What are your new year’s resolutions? Remember one thing: there are no short cuts
I took time out over Christmas to study a few rival magazines and was surprised at how ridiculously easy they make achieving world-class fitness sound. Front cover headlines in one magazine alone included: ‘Get drunk, lose weight’, ‘Never get flu again’ and ‘Slash 2kg with a bacon sandwich’.
On the flipside, I read on Twitter how Paula Radcliffe and Scott Overall nailed two-hour runs on Christmas Day ahead of a year that includes racing the Olympic marathon in London in August. Mo Farah, meanwhile, spent Christmas in Kenya, training hard for the 2012 Olympics.
You can probably guess which approach left me feeling more inspired.
I am not an elite athlete. Neither am I a coach. But if there is one thing writing for Athletics Weekly has taught me, it is that there are no short cuts to success.
Magazines that run headlines and articles promising a quick and easy route to success are duping their readers. (My all-time No.1 crazy headline is ‘Olympic fitness, no pain’ by the way). After all, if something sounds too good to be true, then it usually is.
Instead, if you want to get the most out of your potential, you do as much training as you can, as hard as you can, as often as you can without getting injured. Those final three words are vital by the way, especially for young athletes reading this column. It took, of course, several years for Radcliffe to build up to two-hour runs and 140 miles per week. It cannot happen overnight. Or even in the space of 12 months.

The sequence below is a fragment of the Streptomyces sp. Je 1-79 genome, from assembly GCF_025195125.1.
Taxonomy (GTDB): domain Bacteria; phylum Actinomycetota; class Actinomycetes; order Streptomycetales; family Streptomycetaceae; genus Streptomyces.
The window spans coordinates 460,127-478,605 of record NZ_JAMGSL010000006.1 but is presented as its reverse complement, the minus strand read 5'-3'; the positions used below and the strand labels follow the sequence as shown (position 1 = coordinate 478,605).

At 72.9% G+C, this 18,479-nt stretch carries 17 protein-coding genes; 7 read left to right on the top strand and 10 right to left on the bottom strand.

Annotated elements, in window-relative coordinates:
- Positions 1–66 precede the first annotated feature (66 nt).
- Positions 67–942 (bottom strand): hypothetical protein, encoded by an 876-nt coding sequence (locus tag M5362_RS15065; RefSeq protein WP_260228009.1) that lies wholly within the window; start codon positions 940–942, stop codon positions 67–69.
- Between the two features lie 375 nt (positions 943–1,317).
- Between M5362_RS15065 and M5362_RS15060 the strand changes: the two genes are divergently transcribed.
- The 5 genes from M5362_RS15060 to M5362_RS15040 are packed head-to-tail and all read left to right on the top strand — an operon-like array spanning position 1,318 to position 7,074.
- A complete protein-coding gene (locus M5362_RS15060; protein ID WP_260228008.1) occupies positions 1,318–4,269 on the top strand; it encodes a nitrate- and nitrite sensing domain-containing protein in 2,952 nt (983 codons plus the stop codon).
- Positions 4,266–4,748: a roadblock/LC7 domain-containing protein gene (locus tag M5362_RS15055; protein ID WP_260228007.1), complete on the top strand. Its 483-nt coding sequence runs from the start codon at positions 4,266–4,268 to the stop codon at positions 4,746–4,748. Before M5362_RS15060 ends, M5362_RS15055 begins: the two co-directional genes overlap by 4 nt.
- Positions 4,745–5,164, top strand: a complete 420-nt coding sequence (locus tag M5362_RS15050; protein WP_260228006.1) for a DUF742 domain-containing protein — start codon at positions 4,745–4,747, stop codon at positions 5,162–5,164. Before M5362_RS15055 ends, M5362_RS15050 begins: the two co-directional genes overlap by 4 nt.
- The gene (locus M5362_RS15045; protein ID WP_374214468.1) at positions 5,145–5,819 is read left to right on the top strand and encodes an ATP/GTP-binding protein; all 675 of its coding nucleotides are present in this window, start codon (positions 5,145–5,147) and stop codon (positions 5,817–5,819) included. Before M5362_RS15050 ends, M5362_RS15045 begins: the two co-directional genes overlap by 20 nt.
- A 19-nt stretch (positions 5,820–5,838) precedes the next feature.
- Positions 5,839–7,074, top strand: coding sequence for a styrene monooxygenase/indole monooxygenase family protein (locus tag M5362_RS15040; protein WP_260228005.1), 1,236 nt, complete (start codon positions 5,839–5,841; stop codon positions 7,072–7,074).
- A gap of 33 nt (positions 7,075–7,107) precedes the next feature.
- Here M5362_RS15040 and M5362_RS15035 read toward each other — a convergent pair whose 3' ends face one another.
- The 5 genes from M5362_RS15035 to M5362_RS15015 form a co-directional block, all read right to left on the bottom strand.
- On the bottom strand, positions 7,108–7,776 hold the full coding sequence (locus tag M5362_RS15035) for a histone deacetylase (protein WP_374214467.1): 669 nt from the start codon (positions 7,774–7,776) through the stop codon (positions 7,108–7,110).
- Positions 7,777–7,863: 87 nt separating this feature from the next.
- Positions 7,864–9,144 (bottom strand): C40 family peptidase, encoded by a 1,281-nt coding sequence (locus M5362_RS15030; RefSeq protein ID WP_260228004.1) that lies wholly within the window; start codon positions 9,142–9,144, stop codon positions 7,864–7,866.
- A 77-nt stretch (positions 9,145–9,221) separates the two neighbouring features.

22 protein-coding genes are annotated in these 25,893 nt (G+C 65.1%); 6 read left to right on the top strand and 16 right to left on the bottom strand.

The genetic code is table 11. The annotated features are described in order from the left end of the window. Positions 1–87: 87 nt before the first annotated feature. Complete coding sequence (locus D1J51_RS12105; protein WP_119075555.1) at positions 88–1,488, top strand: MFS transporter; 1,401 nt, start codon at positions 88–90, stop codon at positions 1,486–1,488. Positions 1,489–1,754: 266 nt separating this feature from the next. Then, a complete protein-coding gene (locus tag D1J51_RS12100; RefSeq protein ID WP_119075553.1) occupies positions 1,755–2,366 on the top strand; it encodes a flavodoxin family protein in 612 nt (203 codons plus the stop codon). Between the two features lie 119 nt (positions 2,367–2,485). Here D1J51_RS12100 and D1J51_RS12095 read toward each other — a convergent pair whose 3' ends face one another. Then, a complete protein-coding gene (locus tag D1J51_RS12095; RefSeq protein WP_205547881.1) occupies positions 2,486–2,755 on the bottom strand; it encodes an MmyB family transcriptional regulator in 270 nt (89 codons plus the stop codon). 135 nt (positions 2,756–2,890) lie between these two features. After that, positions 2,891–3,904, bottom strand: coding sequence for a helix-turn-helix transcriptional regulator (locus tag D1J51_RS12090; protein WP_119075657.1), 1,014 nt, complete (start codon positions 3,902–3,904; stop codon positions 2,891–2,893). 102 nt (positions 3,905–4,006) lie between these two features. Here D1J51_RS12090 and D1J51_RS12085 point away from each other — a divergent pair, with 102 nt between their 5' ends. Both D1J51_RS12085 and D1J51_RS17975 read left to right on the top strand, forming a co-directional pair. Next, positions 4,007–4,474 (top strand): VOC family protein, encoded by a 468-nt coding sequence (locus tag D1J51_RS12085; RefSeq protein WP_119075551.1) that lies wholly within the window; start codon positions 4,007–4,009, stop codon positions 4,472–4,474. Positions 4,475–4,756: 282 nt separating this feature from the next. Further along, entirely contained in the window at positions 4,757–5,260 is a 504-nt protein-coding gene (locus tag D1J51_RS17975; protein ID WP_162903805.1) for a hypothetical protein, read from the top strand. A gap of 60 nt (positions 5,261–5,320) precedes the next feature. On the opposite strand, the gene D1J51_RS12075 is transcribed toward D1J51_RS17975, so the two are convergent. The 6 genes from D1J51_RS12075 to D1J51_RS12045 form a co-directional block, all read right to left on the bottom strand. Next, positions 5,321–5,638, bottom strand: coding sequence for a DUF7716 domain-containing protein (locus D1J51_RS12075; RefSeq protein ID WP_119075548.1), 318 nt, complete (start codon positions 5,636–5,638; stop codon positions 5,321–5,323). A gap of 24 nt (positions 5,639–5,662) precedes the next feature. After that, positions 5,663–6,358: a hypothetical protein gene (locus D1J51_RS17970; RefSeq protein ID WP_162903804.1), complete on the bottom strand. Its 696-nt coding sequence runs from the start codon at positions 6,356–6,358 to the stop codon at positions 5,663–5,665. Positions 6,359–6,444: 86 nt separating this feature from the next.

The ‘no short-cuts to success’ theory holds true whether you are an Olympic hopeful, teenage athlete or aging veteran hoping to fend off Father Time. Training also has to be specific.
There is nothing wrong, for example, in doing zillions of press-ups and sit-ups, but the best training of all is tailored specifically to the event you do. As the supermiler Steve Cram once said: “If you want to be a better runner, do a lot of running.”
In a similar fashion, all the gymwork in the world won’t help if Roger Federer is about to hit a tennis serve at you. Doing lots of squats in the gym won’t stop cyclist Mark Cavendish whizzing past you either. Playing tennis or cycling for four or five hours a day, however, might give you a fighting chance.
It reminds me a bit of one of Athletics Weekly’s readers, Ian Macmillan, who writes to me regularly to stress that “everything you need to know about training to be a distance runner can be put on one sheet of A4 paper”.
He has a point. Radcliffe knows that there is no substitute for putting in the hard miles. In fact, every top distance runner in the world – from Haile Gebrselassie to world marathon record-holder Patrick Makau – follows a schedule that involves at least 100 miles per week of running mileage with two or three hard sessions at race pace or quicker thrown in.
So when you draw up your new year’s resolutions for 2012, do not overcomplicate things. Keep it simple, work hard and remember there are no short cuts.
Not surprisingly, the ‘fitness experts’ who write articles entitled “six weeks to a six-pack” and other such nonsense have probably not competed in the Olympics themselves.
» Jason Henderson edits AW and tweets at @Jason_AW